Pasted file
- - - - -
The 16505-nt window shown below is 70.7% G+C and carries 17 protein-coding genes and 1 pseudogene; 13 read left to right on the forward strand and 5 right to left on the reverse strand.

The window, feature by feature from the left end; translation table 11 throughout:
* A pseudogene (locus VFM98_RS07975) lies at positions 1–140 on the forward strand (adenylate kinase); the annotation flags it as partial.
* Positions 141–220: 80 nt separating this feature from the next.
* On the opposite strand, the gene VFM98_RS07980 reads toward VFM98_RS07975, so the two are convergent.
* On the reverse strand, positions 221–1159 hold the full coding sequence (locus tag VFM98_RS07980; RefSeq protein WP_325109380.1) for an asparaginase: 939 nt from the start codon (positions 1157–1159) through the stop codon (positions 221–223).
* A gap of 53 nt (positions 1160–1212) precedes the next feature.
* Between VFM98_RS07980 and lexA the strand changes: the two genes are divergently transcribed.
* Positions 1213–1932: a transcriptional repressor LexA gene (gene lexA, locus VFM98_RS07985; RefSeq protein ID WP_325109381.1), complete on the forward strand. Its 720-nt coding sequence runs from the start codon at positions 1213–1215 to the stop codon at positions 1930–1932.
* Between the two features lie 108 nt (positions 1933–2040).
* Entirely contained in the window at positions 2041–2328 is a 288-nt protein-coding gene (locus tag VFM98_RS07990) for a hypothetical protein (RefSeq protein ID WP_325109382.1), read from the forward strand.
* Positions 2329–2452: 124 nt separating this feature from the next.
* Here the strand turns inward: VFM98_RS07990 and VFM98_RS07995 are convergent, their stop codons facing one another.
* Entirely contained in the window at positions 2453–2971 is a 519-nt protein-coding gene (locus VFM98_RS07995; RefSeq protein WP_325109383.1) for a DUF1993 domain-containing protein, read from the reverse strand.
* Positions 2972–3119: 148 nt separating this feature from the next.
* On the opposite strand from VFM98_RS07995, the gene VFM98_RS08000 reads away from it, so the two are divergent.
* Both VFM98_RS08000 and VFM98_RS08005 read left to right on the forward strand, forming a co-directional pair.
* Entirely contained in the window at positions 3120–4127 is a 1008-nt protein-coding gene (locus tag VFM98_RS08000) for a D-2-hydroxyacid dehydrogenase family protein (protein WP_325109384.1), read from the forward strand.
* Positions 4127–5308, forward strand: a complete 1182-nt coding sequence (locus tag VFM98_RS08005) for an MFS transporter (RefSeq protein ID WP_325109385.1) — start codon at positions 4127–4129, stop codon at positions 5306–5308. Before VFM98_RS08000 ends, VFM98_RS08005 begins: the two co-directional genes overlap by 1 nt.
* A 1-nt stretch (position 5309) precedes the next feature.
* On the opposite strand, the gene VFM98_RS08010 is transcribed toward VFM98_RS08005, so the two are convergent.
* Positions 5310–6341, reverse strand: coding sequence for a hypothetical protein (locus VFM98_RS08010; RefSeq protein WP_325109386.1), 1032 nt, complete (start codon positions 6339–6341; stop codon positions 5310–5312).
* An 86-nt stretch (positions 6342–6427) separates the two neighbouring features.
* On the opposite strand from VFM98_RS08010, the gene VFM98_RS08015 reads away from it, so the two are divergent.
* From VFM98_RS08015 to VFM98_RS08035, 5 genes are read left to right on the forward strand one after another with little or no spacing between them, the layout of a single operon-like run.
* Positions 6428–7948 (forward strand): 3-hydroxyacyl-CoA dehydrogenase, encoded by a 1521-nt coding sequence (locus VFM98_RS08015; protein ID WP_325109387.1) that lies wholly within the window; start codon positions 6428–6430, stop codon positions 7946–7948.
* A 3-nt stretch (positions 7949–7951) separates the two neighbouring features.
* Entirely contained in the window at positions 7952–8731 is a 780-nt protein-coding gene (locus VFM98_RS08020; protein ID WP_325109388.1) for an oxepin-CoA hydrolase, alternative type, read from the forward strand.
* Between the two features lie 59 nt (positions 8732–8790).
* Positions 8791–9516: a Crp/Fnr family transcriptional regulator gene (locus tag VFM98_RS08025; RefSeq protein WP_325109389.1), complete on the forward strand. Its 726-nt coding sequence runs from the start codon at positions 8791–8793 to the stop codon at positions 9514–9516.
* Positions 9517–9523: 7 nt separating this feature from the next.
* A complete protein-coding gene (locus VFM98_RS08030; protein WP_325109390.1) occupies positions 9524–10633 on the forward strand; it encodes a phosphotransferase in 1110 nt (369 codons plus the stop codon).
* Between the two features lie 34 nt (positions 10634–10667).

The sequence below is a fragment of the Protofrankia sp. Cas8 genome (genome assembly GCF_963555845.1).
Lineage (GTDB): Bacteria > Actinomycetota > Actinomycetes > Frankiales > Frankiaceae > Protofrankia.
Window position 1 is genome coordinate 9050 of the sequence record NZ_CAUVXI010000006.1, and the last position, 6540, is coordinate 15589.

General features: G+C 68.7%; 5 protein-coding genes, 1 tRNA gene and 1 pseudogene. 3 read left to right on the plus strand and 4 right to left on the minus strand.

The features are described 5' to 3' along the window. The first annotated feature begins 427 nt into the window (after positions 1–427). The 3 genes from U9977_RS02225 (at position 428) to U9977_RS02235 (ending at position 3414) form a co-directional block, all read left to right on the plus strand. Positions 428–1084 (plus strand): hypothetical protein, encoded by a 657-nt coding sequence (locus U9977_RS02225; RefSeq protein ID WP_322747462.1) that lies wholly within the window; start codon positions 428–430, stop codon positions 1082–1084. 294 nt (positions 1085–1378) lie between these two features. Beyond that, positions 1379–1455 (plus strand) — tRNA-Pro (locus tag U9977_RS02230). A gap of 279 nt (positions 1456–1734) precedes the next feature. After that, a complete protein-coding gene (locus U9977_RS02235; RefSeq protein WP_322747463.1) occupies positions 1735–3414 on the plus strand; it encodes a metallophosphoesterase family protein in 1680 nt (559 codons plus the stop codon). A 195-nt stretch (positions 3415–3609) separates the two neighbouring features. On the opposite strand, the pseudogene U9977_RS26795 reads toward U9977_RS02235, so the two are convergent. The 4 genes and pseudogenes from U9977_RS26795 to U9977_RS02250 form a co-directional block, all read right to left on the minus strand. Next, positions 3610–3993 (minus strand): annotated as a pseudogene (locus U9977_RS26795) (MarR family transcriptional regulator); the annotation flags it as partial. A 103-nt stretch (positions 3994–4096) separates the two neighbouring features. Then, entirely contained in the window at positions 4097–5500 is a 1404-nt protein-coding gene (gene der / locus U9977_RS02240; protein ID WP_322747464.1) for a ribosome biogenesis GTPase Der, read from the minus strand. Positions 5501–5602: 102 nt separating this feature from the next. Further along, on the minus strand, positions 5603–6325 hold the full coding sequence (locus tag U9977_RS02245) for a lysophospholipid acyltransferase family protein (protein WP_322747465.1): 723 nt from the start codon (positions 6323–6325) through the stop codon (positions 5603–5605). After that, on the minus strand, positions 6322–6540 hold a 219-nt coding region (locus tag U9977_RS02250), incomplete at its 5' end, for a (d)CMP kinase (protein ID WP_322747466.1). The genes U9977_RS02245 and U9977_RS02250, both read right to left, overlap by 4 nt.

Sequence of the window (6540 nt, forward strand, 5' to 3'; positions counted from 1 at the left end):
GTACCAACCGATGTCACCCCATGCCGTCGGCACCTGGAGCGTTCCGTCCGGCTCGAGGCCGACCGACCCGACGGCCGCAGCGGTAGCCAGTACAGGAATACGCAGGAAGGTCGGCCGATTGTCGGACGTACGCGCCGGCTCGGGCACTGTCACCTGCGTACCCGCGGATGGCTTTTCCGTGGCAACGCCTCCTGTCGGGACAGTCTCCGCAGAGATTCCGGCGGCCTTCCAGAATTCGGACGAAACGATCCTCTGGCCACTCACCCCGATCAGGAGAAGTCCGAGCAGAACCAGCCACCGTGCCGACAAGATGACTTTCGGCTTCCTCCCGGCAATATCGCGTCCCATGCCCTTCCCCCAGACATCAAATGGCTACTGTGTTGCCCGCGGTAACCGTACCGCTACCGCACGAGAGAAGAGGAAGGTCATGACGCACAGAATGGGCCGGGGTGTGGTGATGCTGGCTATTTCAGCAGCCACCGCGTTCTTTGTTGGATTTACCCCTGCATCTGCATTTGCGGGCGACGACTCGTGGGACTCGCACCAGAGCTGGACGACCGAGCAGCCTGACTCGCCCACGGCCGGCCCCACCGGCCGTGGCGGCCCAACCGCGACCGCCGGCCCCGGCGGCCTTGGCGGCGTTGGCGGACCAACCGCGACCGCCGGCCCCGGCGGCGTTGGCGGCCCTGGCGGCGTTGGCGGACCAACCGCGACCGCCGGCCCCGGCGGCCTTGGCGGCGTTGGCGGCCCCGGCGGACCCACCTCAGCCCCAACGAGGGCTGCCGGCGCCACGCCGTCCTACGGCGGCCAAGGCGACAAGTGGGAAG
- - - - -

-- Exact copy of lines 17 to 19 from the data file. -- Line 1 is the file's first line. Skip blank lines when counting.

* Both VFM98_RS08000 and VFM98_RS08005 read left to right on the forward strand, forming a co-directional pair.
* Entirely contained in the window at positions 3120–4127 is a 1008-nt protein-coding gene (locus tag VFM98_RS08000) for a D-2-hydroxyacid dehydrogenase family protein (protein WP_325109384.1), read from the forward strand.
* Positions 4127–5308, forward strand: a complete 1182-nt coding sequence (locus tag VFM98_RS08005) for an MFS transporter (RefSeq protein ID WP_325109385.1) — start codon at positions 4127–4129, stop codon at positions 5306–5308. Before VFM98_RS08000 ends, VFM98_RS08005 begins: the two co-directional genes overlap by 1 nt.